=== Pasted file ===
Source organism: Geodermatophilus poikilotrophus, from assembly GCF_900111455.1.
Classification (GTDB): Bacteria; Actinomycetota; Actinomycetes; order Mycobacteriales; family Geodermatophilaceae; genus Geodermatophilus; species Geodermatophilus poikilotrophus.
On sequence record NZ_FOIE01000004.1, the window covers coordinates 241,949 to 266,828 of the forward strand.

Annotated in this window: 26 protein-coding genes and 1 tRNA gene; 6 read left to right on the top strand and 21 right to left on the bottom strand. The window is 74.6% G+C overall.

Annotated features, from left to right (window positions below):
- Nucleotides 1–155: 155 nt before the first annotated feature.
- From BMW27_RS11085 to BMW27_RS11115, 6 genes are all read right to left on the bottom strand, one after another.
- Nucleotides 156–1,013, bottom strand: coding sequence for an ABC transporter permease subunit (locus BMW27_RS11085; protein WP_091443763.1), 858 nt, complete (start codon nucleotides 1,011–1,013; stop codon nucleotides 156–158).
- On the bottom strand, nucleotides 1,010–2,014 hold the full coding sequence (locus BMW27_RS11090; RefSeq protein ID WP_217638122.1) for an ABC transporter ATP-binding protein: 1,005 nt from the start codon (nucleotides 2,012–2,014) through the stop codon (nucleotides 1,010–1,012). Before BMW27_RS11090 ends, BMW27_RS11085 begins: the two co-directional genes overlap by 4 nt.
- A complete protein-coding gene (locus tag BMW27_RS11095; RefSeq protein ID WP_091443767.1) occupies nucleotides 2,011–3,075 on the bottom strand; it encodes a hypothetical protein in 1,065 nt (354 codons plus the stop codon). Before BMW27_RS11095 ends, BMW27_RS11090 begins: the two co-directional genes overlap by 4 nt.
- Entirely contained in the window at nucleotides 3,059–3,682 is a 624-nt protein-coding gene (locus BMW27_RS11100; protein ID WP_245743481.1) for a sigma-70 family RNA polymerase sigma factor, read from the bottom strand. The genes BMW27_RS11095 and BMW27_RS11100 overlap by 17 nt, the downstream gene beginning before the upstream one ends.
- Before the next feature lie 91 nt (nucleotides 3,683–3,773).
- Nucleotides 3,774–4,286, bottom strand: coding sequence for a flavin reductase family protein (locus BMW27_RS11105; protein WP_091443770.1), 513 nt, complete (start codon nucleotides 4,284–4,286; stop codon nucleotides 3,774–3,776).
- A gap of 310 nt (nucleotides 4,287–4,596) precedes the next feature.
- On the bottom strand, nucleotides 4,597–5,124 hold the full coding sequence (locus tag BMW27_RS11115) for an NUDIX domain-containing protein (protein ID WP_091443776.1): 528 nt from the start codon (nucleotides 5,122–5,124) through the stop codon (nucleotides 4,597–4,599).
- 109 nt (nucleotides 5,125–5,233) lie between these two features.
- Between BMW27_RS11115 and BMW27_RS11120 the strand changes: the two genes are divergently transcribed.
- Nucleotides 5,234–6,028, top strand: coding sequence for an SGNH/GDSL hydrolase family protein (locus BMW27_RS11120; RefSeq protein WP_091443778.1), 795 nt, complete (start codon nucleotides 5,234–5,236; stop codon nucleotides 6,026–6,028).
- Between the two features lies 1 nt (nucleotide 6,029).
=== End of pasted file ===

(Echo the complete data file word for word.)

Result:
Source organism: Geodermatophilus poikilotrophus, from assembly GCF_900111455.1.
Classification (GTDB): Bacteria; Actinomycetota; Actinomycetes; order Mycobacteriales; family Geodermatophilaceae; genus Geodermatophilus; species Geodermatophilus poikilotrophus.
On sequence record NZ_FOIE01000004.1, the window covers coordinates 241,949 to 266,828 of the forward strand.

Annotated in this window: 26 protein-coding genes and 1 tRNA gene; 6 read left to right on the top strand and 21 right to left on the bottom strand. The window is 74.6% G+C overall.

Annotated features, from left to right (window positions below):
- Nucleotides 1–155: 155 nt before the first annotated feature.
- From BMW27_RS11085 to BMW27_RS11115, 6 genes are all read right to left on the bottom strand, one after another.
- Nucleotides 156–1,013, bottom strand: coding sequence for an ABC transporter permease subunit (locus BMW27_RS11085; protein WP_091443763.1), 858 nt, complete (start codon nucleotides 1,011–1,013; stop codon nucleotides 156–158).
- On the bottom strand, nucleotides 1,010–2,014 hold the full coding sequence (locus BMW27_RS11090; RefSeq protein ID WP_217638122.1) for an ABC transporter ATP-binding protein: 1,005 nt from the start codon (nucleotides 2,012–2,014) through the stop codon (nucleotides 1,010–1,012). Before BMW27_RS11090 ends, BMW27_RS11085 begins: the two co-directional genes overlap by 4 nt.
- A complete protein-coding gene (locus tag BMW27_RS11095; RefSeq protein ID WP_091443767.1) occupies nucleotides 2,011–3,075 on the bottom strand; it encodes a hypothetical protein in 1,065 nt (354 codons plus the stop codon). Before BMW27_RS11095 ends, BMW27_RS11090 begins: the two co-directional genes overlap by 4 nt.
- Entirely contained in the window at nucleotides 3,059–3,682 is a 624-nt protein-coding gene (locus BMW27_RS11100; protein ID WP_245743481.1) for a sigma-70 family RNA polymerase sigma factor, read from the bottom strand. The genes BMW27_RS11095 and BMW27_RS11100 overlap by 17 nt, the downstream gene beginning before the upstream one ends.
- Before the next feature lie 91 nt (nucleotides 3,683–3,773).
- Nucleotides 3,774–4,286, bottom strand: coding sequence for a flavin reductase family protein (locus BMW27_RS11105; protein WP_091443770.1), 513 nt, complete (start codon nucleotides 4,284–4,286; stop codon nucleotides 3,774–3,776).
- A gap of 310 nt (nucleotides 4,287–4,596) precedes the next feature.
- On the bottom strand, nucleotides 4,597–5,124 hold the full coding sequence (locus tag BMW27_RS11115) for an NUDIX domain-containing protein (protein ID WP_091443776.1): 528 nt from the start codon (nucleotides 5,122–5,124) through the stop codon (nucleotides 4,597–4,599).
- 109 nt (nucleotides 5,125–5,233) lie between these two features.
- Between BMW27_RS11115 and BMW27_RS11120 the strand changes: the two genes are divergently transcribed.
- Nucleotides 5,234–6,028, top strand: coding sequence for an SGNH/GDSL hydrolase family protein (locus BMW27_RS11120; RefSeq protein WP_091443778.1), 795 nt, complete (start codon nucleotides 5,234–5,236; stop codon nucleotides 6,026–6,028).
- Between the two features lies 1 nt (nucleotide 6,029).